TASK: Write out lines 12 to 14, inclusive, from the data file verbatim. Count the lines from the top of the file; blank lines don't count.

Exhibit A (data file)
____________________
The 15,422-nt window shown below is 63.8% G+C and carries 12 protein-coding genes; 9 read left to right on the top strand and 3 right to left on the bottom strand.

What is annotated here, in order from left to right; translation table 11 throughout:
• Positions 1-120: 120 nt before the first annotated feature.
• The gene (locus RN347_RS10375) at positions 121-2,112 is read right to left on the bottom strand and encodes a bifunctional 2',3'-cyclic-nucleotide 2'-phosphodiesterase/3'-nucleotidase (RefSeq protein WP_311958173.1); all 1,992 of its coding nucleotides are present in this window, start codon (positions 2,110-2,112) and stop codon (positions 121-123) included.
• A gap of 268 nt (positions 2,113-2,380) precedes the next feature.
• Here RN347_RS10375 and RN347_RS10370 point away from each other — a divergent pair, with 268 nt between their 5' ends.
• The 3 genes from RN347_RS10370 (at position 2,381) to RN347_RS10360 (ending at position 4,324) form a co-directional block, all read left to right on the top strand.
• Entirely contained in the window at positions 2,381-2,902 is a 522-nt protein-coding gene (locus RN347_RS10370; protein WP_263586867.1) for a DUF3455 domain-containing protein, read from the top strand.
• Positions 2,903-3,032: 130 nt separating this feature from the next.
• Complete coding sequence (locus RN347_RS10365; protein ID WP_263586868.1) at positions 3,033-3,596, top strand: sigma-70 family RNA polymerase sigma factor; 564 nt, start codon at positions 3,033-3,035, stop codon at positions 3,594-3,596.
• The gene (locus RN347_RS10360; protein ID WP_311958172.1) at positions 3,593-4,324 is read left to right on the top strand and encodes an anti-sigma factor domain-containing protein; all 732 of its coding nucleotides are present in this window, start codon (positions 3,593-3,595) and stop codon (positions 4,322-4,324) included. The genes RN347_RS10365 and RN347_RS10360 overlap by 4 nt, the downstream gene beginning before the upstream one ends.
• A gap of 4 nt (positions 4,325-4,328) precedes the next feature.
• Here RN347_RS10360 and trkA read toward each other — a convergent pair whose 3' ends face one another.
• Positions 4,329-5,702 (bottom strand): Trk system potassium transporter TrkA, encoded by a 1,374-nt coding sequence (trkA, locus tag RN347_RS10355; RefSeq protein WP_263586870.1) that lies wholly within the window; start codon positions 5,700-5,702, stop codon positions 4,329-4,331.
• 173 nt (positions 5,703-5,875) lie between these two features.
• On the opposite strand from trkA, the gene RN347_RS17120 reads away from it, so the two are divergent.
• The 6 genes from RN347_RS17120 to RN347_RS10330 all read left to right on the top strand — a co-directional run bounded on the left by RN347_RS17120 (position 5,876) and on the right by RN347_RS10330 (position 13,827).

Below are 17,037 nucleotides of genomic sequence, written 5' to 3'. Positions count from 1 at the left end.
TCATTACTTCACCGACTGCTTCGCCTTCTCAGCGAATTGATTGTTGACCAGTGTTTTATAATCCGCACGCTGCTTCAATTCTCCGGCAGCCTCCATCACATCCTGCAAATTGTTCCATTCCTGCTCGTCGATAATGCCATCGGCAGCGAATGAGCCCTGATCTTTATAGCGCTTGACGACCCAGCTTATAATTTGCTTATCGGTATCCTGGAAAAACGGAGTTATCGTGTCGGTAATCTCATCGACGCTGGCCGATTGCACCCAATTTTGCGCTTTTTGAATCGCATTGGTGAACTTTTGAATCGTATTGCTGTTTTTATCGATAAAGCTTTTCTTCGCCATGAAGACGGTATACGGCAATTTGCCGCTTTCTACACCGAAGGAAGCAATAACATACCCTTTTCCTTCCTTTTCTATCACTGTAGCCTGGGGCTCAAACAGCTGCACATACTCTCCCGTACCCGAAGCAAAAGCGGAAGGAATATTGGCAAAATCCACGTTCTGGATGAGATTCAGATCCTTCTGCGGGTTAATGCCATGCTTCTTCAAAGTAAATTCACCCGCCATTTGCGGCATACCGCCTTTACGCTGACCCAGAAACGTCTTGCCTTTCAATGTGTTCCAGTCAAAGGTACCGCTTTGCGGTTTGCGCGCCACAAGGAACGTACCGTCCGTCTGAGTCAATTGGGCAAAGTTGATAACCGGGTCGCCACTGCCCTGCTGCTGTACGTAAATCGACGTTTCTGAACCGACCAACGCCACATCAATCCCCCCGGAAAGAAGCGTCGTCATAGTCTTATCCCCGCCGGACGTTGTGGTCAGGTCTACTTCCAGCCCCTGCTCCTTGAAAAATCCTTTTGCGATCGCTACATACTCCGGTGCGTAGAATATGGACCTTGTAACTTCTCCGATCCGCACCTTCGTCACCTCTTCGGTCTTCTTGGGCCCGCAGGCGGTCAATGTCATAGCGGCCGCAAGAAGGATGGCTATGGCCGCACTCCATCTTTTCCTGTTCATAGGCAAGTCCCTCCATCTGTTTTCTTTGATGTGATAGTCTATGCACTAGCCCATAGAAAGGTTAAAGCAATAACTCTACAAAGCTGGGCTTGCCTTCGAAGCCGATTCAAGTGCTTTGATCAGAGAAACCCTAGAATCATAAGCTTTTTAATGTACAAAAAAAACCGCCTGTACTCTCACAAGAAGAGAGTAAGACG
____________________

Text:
• A gap of 4 nt (positions 4,325-4,328) precedes the next feature.
• Here RN347_RS10360 and trkA read toward each other — a convergent pair whose 3' ends face one another.
• Positions 4,329-5,702 (bottom strand): Trk system potassium transporter TrkA, encoded by a 1,374-nt coding sequence (trkA, locus tag RN347_RS10355; RefSeq protein WP_263586870.1) that lies wholly within the window; start codon positions 5,700-5,702, stop codon positions 4,329-4,331.